A little while into Once Upon a Time in Anatolia, Turkey’s entry for last year’s Best Foreign Film Oscar, the small police caravan stops at what the murderer thinks is the location of his victim’s buried body. It’s very late, maybe two o’clock in the morning. The murderer and a few of the police officers walk down the hill by the road and disappear into the night. The rest of the group stays by the cars. They talk some, then the doctor walks off to relieve himself. He wanders over a hill or two and comes to a little valley next to some rocks sticking out of the hillside. I think it’s also raining, or threatening to. He starts his business and after a few seconds of stillness there’s a flash of lightning, revealing the distinct shape of a face in the rocks next to him—a face made of the rocks. The doctor starts, or maybe I remember that because I did. In a movie built on moments of quiet resonance, this was the one that stuck with me.
The Mediascape Q&A is a series of interviews designed to explore the work of UCLA faculty and graduate students beyond the classroom.
Matthias Stork: Since I have not yet had the pleasure to take a class with you, Professor Noriega, could you briefly explain what it is exactly that you do in the department? And additionally, could you illuminate some of your past and current research projects?
Chon Noriega: OK. I’ve been a faculty member in the Cinema and Media Studies program for 20 years now. And for the last 10 years I’ve also been directing the Chicano Studies Research Center, which currently accounts for about half of my time, primarily on the teaching side. I am still a full-time faculty member, in terms of service, in terms of student advising. But on the teaching side, it’s been reduced, although in 2011-12 I agreed to do a startup on our Colloquium. So, I taught five courses that year, and three of them were the Colloquium. The idea for the Colloquium was to create an intellectual commons where the faculty and the graduate students could come together to learn about new research by students, faculty in the program, faculty across the campus, and visiting scholars. But it was also designed as a forum for town halls to discuss programmatic issues related to the M.A. or the Ph.D. curriculum. I’m in the process of assessing this experiment right now, to understand whether we actually accomplished what we set out to do and how it could continue. In terms of my teaching, I try to balance it between doing core courses in the program and then the electives on the graduate side. In the past I’ve also taught undergraduate courses. The one I really like is “The History of African, Asian, and Latin American Cinema.” And I think, with the exception of Teshome Gabriel, I’ve been one of the few people that actually teaches all three regions rather than emphasizing just one of them. Continue reading “The Mediascape Q&A: Chon Noriega, Professor, Cinema and Media Studies” »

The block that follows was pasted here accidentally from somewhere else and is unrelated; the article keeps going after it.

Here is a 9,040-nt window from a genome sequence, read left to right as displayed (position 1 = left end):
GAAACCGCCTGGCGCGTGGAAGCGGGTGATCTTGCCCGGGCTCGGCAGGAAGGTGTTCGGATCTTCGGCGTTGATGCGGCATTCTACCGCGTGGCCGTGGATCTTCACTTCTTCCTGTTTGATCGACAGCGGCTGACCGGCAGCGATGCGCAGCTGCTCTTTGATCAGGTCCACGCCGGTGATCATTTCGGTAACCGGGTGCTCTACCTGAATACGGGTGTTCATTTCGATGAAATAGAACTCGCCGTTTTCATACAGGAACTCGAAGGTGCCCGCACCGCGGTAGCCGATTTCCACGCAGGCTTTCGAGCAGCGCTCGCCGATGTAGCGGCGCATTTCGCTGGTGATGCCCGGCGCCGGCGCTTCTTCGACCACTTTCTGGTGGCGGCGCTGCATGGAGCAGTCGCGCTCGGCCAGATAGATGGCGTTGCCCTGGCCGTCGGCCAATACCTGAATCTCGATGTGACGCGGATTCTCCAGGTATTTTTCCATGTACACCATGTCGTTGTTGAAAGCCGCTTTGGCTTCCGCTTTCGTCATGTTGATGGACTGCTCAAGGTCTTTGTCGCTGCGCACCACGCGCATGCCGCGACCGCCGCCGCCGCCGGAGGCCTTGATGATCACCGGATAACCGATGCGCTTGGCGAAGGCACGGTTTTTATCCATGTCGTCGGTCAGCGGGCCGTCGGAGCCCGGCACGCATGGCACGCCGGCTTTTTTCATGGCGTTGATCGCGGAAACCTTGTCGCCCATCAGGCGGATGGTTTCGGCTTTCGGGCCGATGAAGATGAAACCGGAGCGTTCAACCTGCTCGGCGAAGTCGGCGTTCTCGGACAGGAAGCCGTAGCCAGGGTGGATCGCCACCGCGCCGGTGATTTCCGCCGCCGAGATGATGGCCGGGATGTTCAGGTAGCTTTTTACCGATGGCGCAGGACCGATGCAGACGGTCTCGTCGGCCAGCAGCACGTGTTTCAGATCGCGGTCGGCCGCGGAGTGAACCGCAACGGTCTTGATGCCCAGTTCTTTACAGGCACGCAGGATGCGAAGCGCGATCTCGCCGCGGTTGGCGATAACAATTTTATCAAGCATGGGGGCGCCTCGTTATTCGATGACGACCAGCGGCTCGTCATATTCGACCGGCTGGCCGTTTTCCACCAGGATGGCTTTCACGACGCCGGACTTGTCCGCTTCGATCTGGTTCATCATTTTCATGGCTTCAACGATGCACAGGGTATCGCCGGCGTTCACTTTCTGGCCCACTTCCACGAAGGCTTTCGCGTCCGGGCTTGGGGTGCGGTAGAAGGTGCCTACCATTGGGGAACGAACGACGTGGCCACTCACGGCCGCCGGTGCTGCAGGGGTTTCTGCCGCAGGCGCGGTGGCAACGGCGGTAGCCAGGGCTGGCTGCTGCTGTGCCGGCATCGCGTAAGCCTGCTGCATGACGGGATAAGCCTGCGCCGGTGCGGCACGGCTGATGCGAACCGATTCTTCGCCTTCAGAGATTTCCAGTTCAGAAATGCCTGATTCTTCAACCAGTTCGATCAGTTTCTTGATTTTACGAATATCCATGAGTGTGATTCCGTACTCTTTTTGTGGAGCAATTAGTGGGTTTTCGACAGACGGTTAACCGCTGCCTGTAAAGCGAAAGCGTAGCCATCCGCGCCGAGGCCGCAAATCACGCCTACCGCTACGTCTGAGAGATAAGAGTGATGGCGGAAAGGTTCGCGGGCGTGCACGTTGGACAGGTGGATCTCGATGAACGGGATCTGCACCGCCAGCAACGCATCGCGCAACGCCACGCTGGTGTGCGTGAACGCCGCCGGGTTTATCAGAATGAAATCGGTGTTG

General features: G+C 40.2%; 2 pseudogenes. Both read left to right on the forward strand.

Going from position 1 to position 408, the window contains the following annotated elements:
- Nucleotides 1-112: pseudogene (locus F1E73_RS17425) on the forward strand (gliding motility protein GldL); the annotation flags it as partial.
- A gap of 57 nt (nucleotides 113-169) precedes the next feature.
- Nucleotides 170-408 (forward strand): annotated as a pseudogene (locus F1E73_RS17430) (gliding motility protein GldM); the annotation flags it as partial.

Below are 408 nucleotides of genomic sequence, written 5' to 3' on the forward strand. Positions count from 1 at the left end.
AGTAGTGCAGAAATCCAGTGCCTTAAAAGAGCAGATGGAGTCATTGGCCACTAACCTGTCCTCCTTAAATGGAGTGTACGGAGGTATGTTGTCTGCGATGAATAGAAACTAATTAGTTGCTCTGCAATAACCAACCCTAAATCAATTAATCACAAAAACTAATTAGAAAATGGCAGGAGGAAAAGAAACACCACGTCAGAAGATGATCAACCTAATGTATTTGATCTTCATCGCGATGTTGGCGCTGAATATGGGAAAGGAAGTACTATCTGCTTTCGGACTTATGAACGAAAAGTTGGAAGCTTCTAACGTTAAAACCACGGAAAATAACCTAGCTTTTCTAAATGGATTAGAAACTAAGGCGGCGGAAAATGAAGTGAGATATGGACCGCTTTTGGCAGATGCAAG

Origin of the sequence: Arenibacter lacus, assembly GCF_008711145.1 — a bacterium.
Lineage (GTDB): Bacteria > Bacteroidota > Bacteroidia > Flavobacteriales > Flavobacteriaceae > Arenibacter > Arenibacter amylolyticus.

Andrea Arnold’s wonderful 2011 adaptation of Emily Brontë’s novel begins its one-week engagement at the Nuart Theatre today.
Tree branches batting against a window. Clouds gathering for rain. A boy leaning in to smell a girl’s hair. The rhythm of horseback riding. Children running through a field. A fleeting gaze of desire. These are all shots that stuck with me throughout and after Wuthering Heights. This has less to do with the aesthetic pleasure of their construction—of which there is plenty—than how director/cowriter Andrea Arnold and her filmmaking team stir our various senses in the narrative. I find myself incredibly drawn to the film’s employment of the camera, its ability to capture beauty in the landscapes as well as complexities in the characters.
Wuthering Heights is probably the best adaptation you’ll see all year. I’m not saying that because it follows every facet of Brontë’s novel to a T; if that’s what you expect out of an adaptation, you’re probably better off waiting for a three-part film of a 300-page novel (oh wait, that’s The Hobbit.). Rather, it’s a fully cinematic evocation, one that runs so deep you’re likely to forget it was a book in the first place. Eschewing all literary pretenses so tantamount to most films adapted from esteemed novels—for instance, voiceover narration and static, lush cinematography—this Wuthering Heights is muted, subjective, and painful.
The phrase “overwhelmingly sensual” entered the conversation I had about the film with a group of colleagues after a special advance screening at Westwood’s Billy Wilder Theater last weekend. This unmistakable sensual quality emerges through the camera, and I cannot help but continue to try and explore how the cinematography accomplishes this. Atmosphere is carefully considered: landscape shots and production design alternately invoke richness and sparseness. It is just as easy to feel in awe of the fog rolling over the impossibly green hills as it is to feel struck by the creakiness and claustrophobia of the country home. The camera often travels with the characters in a given scene, but it cuts in to focus on intimate details. The slow pace of the film, which builds carefully across scenes and acts, creates a feeling of being absorbed in both the characters’ perspectives and the beauty surrounding them.